which -the 'Planter: woUld . 'Mize a good
profit, and, in a few years h, owe as large
and important an item in oqrlist'of exports
as cotton. ii
Were the heavy.duties oiAtturzemoved: .
1 we could . exort .494).yjninglansUlift:
V - est n ies• and elsewhere'; .,ooo
I ar niore. .. •,
When England ,charges,..a duty of 72
cents per 100 Ibs.•on cotton;.s2 to s4,i per
bbl. on our floni, and 3s.,•we'
are taking , from 7 lier, , ,sillts, linens - , worsted
staffs . , &c. free'of duty, amounting to more
than $20,000,000 a year.
Iu our trade with. France, Of our imports,
which are more. than double'oni exports,
jp r rool e it:ri e ct , t.:(:)e a fe n e
t ; xllp l i nominal
more than two-thirds are ..itlinitted duty
:::: .e t: ip et : t P s e b a : t 2 e i c 7;c: a na p irt e n l el :r e . ni t : eP • r a i a o :it se i , ' l na n i t ir ay tt l i e v i e
ritio hile n e ' l
lo o t I t :i it e ao an
AtsdiefihrfETO - of de;
tieelo those ,nbove •pciinted,ont,..character,.,
ize pur whole•eornmercialintereOursewith' .
foreign „nations,. ; • . • • -
• _friends:of a "reel p. 4
rocative and: retaliative" syStem of duties;
will ho met by_ its opponents ,with the ar
ument trlPt. duties tai_uPon... the,
coat - ruiner to the amount l levied. This,'
with n certain class of
. statesmen. who can
c te st r
theorise---etommatly - upcin — tire. science` ot
e cis o
e°;i f lis t e r u ad ss e finance fe e v
and e k
currency, a b a
without--knowing,''practicallY the origin,.
charticter,,or use of a bill of exchange,
'deemed' a conclasive and . unanswerable ar
. against the expediency of increas
ing the present rates of, duty upon artieles
of luxury. To adopt it as settled'prinei- '
pie that the consumer pays the duty, is '63 --
erroneous as' it would be to assume that it
was paid by the prancer. No general
rule can be made to apply; as the fact is
contingent upon cirehmstances. If the duty
he a mere nominal
t on n e, it is . rAid •by the
proportionate'''''' Lm.- 1 -1 1 11 Fteg hi Pba r t fl P% sup--
) •
producer must sell at a less price that the
falling oil in consumption may be checked -
and market kept up for his , prodtict. For
example, we cat sell no flour in Cuba un
less We produce: it at'.a price and of a qua
lity that will enable it to pay a dray there
of 10 10 and compete witk-Spanish flour,
which pays but $2l-. kfe,w.years since
coffee was subject to a duty of 21 cents
per lb; the duty was removed, bniihepriee
did not decline, and has ruled at a higher
price since than before, the producer put
ting the. 24. cents in ; ;his pocket, and the
consumer -receiving rarbenefit from it.:
Let any. one examine the list of our im
ports, and he will find that such articles as
are the most heavily taxed, halie steadily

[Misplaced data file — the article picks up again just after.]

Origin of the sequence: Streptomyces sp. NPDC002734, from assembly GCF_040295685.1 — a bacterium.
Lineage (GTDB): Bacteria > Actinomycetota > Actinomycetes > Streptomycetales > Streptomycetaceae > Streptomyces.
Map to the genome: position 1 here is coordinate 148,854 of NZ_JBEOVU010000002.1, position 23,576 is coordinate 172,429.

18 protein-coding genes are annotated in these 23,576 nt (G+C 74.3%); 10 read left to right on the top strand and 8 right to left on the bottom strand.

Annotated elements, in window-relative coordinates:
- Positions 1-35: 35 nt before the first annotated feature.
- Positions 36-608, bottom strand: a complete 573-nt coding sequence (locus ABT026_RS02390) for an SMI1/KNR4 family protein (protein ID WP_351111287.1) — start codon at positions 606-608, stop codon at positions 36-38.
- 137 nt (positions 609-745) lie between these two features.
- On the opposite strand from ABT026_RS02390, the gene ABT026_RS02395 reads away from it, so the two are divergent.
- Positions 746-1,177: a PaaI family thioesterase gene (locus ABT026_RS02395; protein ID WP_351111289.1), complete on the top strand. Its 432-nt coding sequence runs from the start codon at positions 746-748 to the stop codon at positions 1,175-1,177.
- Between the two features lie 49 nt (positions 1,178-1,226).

-declined-inprice, particularly those that we
have it in our power to -.produce or manu
facture; While such as - are admited duty
free have remained stationary,, or have 'ad
vanced. 'The article of silk, on .Which
there is .no duty, and of which , tve importml-:
last ;year over $20,000,000 _worth,. has
steadily advanced for' the last ten.years,.
An increased duty on pork imported into
Canada, which. was lev,ted a few years
since by. Great . Britain, Orripelled the far-.
mers on. the frontier, whosenest.accessa
ble markets were Montreal and Quebec, to
produce or sell it at a less price than before
10 compete with Canada and the mother
country. • ,
Many facts may he presented' which
prove conclusively that the producer,ln all
cases where the duty is an 'exorbitant One,
pays a largo "proportion, if not the whole
of ft. The consequence that under Our
system .of nominal duties and free trade,
the producer offlour is made to pay an en
ormous tax for 'the. support of the govern
ment of Cuba, the grower of tobacco is a
tax payer to France, England, 4c., - while
the duty here on cigars from theme, and
the wines of the other, being m nor,ai
nal and insufficient to check consumption - '
is paid by the consumer.
'The tobacco planter, if he is a
. cOnsumer.
of wine, is taxed for the support not only
for his own goverement,liut also for ,that,
Of France, terrtimeS as heavily as for , his
own. -Why thissliOuld be-the case, I can
see no good reason, and it is time a remedy
i lam• Ji
. .
This . subjeetliss• not been:, talteri, up and
ditictissed by the Priss'so generally as its
irrillorticnce seems:to, demand. • l'he.time i
I is sliortiere_ Arriftfess-lifeetsyrifti.dit-is-desi
table that public , opinion • should • be fully l
,expressed. .> A duty upon Silks -and - Wines
was objected to l a stsessionby'eertaimmetn•
hers. Of Congrees,.because, said•they; :", if